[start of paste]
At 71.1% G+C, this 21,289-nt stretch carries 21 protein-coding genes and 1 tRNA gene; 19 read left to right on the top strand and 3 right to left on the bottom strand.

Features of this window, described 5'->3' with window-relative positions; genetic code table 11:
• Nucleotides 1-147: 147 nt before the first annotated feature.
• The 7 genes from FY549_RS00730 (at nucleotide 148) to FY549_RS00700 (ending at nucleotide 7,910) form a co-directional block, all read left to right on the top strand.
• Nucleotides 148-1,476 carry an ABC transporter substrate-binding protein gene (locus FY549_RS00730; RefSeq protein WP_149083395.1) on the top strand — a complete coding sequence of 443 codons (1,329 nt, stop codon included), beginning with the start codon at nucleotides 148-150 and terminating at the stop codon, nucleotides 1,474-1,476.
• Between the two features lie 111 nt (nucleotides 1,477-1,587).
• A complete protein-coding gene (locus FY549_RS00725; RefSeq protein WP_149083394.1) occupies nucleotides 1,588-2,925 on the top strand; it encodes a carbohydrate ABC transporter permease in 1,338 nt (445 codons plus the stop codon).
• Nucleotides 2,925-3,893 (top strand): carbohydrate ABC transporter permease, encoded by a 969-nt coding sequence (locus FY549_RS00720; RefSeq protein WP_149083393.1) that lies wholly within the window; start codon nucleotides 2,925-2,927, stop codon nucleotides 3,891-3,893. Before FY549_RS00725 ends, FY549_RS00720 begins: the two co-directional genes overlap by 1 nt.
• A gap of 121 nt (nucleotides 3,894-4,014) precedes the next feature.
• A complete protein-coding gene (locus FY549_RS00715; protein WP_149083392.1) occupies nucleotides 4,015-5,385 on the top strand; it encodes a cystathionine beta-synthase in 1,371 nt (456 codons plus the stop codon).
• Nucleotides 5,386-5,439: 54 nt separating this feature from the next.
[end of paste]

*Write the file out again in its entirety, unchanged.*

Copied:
At 71.1% G+C, this 21,289-nt stretch carries 21 protein-coding genes and 1 tRNA gene; 19 read left to right on the top strand and 3 right to left on the bottom strand.

Features of this window, described 5'->3' with window-relative positions; genetic code table 11:
• Nucleotides 1-147: 147 nt before the first annotated feature.
• The 7 genes from FY549_RS00730 (at nucleotide 148) to FY549_RS00700 (ending at nucleotide 7,910) form a co-directional block, all read left to right on the top strand.
• Nucleotides 148-1,476 carry an ABC transporter substrate-binding protein gene (locus FY549_RS00730; RefSeq protein WP_149083395.1) on the top strand — a complete coding sequence of 443 codons (1,329 nt, stop codon included), beginning with the start codon at nucleotides 148-150 and terminating at the stop codon, nucleotides 1,474-1,476.
• Between the two features lie 111 nt (nucleotides 1,477-1,587).
• A complete protein-coding gene (locus FY549_RS00725; RefSeq protein WP_149083394.1) occupies nucleotides 1,588-2,925 on the top strand; it encodes a carbohydrate ABC transporter permease in 1,338 nt (445 codons plus the stop codon).
• Nucleotides 2,925-3,893 (top strand): carbohydrate ABC transporter permease, encoded by a 969-nt coding sequence (locus FY549_RS00720; RefSeq protein WP_149083393.1) that lies wholly within the window; start codon nucleotides 2,925-2,927, stop codon nucleotides 3,891-3,893. Before FY549_RS00725 ends, FY549_RS00720 begins: the two co-directional genes overlap by 1 nt.
• A gap of 121 nt (nucleotides 3,894-4,014) precedes the next feature.
• A complete protein-coding gene (locus FY549_RS00715; protein WP_149083392.1) occupies nucleotides 4,015-5,385 on the top strand; it encodes a cystathionine beta-synthase in 1,371 nt (456 codons plus the stop codon).
• Nucleotides 5,386-5,439: 54 nt separating this feature from the next.